The Ardent Epicure

An Ode to the Pleasures of Food

A Chat with Be Happy and 
Smoked Sea Salt Baked Sardines

Today we have a special guest from the Blue Ocean Institute Kate McLaughlin.
Kate will be telling us a bit about the program "Be Happy" and
some discussion on seafood sustainability. She will also be talking
about one of her favorite catches, farmed mussels :)

I chose to do a recipe on another sustainable seafood catch,
the sardine. And according to the Blue Ocean Institute, these little
guys get a "Best Choice" rating.

Sardines are a seriously under used sustainable fish source. These highly nutritious
 little guys are usually associated with canned fish, but they are available fresh or
 frozen. Although they do not freeze as well as many other types of fish and
have high oil content,  lending to be a healthy choice in the fish world, but also
 cause them to spoil quickly. So it is best to purchase your sardines on
 the day you plan to prepare them for best results. 

                                     Be happy with your Seafood Choices!
     By: Kate McLaughlin, Blue Ocean Institute

This year, as you look for new ways to be more eco-friendly,
 why not resolve to be happy?

Just as you’re thoughtful about other environmentally-responsible choices you make
(like recycling, or buying farmers market vegetables), you can be thoughtful about
 your seafood choices and be happy with the results! When fish are caught or
 farmed in ways that protect the ocean, that’s something all
seafood lovers can be happy about.

For me, being happy is sitting down to a plate of farmed mussels
these guys are ocean-friendly rockstars.

First off, did you know that half of the seafood produced globally comes from
 fish farms? That’s a lot of seafood! Next time you’re at the store, look for signs
 on the seafood that note whether it’s farmed or wild, and you’ll see there’s more
 farmed seafood out there than you might have guessed.

Mussels are an ocean-friendly farmed seafood because you don’t have to feed them—they naturally filter their food from the surrounding water. They can filter 10-15 gallons of water a day—that means they’re eating a lot of microscopic plankton. It also means we don’t have to go fishing to catch fish to feed to them (as is the case with some farm-raised seafood, like Atlantic salmon).

Mussels are delicious and nutritious on top of all their ocean-friendly qualities (and kids love picking them out of their shells at meal time).

Farmed mussels are just one kind of ocean-friendly seafood that you and your family can be happy about. Learn about other ocean-friendly seafood, at

Eight conservation organizations in the U.S. and Canada have teamed up to bring you fun and engaging seafood info. There are family- (and ocean!) friendly recipes, trivia to help you get to know ocean-friendly options, and you and your kids can sign a pledge to support ocean-friendly seafood or post a pic of your best fish face showing your support for the ocean.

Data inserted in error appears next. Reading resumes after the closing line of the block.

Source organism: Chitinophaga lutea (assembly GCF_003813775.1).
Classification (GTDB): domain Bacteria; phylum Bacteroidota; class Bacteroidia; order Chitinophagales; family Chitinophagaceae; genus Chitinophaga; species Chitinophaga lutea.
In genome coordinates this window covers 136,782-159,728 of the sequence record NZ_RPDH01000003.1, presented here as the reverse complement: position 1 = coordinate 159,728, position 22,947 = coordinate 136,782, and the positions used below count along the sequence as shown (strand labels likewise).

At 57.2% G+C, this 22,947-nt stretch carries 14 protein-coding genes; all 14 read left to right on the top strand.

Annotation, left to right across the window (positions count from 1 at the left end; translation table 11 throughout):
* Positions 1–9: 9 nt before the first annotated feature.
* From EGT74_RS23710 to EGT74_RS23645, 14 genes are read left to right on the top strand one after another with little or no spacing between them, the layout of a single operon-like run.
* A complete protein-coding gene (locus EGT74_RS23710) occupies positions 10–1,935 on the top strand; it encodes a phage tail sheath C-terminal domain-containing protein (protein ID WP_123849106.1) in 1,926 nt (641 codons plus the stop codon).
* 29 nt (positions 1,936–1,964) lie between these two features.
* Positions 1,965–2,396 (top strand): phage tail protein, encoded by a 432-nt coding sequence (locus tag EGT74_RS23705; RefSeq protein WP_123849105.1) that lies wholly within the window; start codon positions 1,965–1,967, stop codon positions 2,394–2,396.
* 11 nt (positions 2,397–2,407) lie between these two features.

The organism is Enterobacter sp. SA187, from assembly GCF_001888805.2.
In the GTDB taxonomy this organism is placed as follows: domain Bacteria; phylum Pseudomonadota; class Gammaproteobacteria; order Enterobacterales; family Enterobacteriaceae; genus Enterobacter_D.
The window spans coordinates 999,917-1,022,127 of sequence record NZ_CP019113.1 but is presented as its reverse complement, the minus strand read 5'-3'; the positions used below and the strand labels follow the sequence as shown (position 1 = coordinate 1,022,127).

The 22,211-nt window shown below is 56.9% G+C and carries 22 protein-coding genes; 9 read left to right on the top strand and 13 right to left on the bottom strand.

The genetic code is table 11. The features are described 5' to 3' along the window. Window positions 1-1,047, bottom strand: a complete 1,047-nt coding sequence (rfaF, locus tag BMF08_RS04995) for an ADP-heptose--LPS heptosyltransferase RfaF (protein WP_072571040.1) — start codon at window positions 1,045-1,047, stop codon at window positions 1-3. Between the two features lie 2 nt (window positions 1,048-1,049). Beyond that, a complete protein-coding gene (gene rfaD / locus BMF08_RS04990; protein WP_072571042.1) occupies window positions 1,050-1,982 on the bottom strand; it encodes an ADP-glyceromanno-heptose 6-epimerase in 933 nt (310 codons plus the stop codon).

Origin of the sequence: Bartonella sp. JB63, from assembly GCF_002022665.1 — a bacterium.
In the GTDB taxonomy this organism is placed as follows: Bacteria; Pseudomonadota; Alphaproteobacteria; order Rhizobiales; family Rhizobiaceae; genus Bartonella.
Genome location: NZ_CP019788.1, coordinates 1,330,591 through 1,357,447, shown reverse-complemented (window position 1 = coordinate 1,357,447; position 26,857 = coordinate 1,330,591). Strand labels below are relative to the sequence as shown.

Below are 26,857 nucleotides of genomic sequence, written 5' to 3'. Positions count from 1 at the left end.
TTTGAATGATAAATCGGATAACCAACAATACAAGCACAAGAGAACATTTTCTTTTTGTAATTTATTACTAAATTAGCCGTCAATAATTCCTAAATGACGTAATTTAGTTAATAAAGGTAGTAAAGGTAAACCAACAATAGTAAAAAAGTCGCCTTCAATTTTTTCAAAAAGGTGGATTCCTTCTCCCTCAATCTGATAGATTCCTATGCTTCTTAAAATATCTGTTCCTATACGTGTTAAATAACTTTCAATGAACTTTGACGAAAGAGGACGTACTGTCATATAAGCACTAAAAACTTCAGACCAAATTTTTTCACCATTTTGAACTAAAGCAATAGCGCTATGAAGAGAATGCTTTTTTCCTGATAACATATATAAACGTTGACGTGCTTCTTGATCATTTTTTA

About the author: Kate McLaughlin is the Seafood Program Director with the
 Blue Ocean Institute. Kate has studied fish for more than 10 years—she’s taken kids
 fishing in the urban parks of NYC, and tracked the salmon on the mighty Columbia
 River in Washington State. She’s studied river herring in the coastal rivers of
 Massachusetts, trout in the mountain streams of Montana, and manta rays along
 the jagged shore of Hawai’i. Kate earned a Master’s Degree in Fisheries from
 Humboldt State University in northern California. In her work with Blue Ocean Institute,
Kate works with seafood lovers, scientists, chefs, and nutrition professionals to
 communicate the science of seafood.

Thank you Kate for this informative and fun guest post.
Everyone please stop over and "Like" the "Be Happy Page"
on Facebook and join in on the fun :)

What you will need:
3 cups black sea salt, finely ground
3 cups smoked sea salt, finely ground
3 pounds fresh sardines (about 12 large)
12 small sprigs fresh thyme
12 leaves lemon verbena
12 large sage leaves, halved lengthwise
1 lemon

Let’s get cooking:
Make sure your sardines are cleaned with heads and tails left intact, 
your fish monger will do this for you. 

Combine both salts and fully incorporate On a large stick resistant baking
 sheet, evenly layer half of the salt in a large enough area to support all of your
 sardines. Pat the salt down to make a base for the sardines. 

Rinse sardines thoroughly under cold running water and lay onto a cutting board or
 dish. Gently pat dry with a paper towel leaving them just damp.

Stuff each sardine with herbs and lemon slices, then layer on top of salt bed 
about 1-2 inches apart. Take remaining salt and place evenly over tops of the 
sardines. Pat the salt down to create a tight mound.

Bake in a pre-heated oven at 400 degrees (f) for 15 minutes or until
 internal temperature reaches 140 degrees (f)

To serve or eat, remove salt shield by tapping on the surface until it cracks 
and gently lift away salt. Make sure to remove any bones prior to eating.
Serves 4

Alisha~Magic of Spice

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